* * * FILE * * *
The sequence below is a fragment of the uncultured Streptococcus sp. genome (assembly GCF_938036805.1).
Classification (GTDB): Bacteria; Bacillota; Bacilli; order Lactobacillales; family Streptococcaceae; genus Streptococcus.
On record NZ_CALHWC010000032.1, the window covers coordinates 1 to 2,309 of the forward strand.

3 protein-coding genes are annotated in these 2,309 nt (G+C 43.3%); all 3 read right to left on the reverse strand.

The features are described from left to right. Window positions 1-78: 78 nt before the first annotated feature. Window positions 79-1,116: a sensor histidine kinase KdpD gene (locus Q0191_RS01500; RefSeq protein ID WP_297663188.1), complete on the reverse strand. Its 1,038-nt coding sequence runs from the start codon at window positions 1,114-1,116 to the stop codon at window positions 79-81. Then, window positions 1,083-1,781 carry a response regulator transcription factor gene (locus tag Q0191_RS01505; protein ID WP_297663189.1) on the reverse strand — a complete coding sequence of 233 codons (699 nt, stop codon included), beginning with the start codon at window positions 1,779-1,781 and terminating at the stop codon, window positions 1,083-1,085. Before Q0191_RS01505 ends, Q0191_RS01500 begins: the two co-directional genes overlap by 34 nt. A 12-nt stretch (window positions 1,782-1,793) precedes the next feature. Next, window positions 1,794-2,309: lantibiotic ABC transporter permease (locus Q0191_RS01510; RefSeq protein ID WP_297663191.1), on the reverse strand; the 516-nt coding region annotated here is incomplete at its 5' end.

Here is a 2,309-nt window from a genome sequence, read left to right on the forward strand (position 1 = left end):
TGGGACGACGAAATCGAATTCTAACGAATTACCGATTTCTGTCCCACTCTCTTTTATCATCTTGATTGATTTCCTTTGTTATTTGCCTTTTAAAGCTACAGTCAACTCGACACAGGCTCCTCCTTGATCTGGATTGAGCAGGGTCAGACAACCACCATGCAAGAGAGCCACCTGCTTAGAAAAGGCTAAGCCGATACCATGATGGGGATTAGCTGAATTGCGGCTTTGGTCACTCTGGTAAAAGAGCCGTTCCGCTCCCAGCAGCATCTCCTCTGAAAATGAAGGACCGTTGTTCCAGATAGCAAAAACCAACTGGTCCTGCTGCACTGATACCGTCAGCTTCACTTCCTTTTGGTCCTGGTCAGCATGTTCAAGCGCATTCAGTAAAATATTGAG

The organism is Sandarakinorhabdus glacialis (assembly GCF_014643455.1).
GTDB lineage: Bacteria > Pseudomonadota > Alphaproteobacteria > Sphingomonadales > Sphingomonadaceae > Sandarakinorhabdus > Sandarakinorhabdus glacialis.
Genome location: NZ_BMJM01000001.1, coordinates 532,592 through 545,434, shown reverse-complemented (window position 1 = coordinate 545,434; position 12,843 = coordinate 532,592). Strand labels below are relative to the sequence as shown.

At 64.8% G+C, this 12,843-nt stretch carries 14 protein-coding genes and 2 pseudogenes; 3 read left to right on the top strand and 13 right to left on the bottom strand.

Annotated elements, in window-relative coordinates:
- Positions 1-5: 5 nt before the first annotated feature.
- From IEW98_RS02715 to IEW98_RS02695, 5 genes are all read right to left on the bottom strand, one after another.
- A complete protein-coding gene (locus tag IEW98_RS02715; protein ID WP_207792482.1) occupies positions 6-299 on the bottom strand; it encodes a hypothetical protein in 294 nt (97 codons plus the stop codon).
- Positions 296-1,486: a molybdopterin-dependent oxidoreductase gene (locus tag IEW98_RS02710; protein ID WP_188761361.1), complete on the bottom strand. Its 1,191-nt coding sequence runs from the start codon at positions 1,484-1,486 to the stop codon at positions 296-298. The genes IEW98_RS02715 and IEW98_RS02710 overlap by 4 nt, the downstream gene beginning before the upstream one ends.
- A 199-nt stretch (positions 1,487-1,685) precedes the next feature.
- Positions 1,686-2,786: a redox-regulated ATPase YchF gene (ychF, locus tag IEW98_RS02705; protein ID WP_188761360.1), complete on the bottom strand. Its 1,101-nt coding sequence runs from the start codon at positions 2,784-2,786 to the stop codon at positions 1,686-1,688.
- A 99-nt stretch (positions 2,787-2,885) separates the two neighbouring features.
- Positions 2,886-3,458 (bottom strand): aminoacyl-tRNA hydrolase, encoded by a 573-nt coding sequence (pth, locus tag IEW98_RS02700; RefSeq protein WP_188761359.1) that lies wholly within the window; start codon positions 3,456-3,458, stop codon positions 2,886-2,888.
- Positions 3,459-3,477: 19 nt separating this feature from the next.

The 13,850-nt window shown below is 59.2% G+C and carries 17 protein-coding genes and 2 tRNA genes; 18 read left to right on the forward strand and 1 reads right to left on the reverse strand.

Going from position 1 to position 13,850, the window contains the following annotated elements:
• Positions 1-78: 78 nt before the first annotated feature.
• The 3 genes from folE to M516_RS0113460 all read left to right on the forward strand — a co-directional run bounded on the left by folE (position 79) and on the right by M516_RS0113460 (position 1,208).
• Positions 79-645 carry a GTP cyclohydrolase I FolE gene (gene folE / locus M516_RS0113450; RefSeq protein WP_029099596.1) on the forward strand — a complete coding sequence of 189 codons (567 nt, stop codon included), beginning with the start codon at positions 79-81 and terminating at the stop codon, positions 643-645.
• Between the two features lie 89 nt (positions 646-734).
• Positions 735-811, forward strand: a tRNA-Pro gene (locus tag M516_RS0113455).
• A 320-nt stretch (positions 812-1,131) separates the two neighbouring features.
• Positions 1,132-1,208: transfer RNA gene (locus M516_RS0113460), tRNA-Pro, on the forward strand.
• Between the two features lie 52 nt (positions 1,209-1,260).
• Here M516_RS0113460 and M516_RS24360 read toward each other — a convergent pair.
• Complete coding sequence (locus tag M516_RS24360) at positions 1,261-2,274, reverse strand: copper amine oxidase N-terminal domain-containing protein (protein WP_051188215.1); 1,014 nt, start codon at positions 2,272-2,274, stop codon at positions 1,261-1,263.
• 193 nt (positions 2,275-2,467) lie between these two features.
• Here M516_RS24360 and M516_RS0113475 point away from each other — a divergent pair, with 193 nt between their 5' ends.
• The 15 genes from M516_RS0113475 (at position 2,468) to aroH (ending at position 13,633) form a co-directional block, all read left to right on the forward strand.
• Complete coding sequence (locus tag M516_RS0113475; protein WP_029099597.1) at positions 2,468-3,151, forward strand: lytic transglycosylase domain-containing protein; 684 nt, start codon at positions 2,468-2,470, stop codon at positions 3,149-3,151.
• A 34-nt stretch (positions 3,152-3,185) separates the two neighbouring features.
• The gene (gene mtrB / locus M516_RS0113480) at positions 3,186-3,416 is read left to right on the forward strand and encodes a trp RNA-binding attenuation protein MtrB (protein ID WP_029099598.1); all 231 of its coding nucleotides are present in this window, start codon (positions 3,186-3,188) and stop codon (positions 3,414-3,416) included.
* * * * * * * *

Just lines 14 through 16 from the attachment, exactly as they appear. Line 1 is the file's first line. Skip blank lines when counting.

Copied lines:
- From IEW98_RS02715 to IEW98_RS02695, 5 genes are all read right to left on the bottom strand, one after another.
- A complete protein-coding gene (locus tag IEW98_RS02715; protein ID WP_207792482.1) occupies positions 6-299 on the bottom strand; it encodes a hypothetical protein in 294 nt (97 codons plus the stop codon).
- Positions 296-1,486: a molybdopterin-dependent oxidoreductase gene (locus tag IEW98_RS02710; protein ID WP_188761361.1), complete on the bottom strand. Its 1,191-nt coding sequence runs from the start codon at positions 1,484-1,486 to the stop codon at positions 296-298. The genes IEW98_RS02715 and IEW98_RS02710 overlap by 4 nt, the downstream gene beginning before the upstream one ends.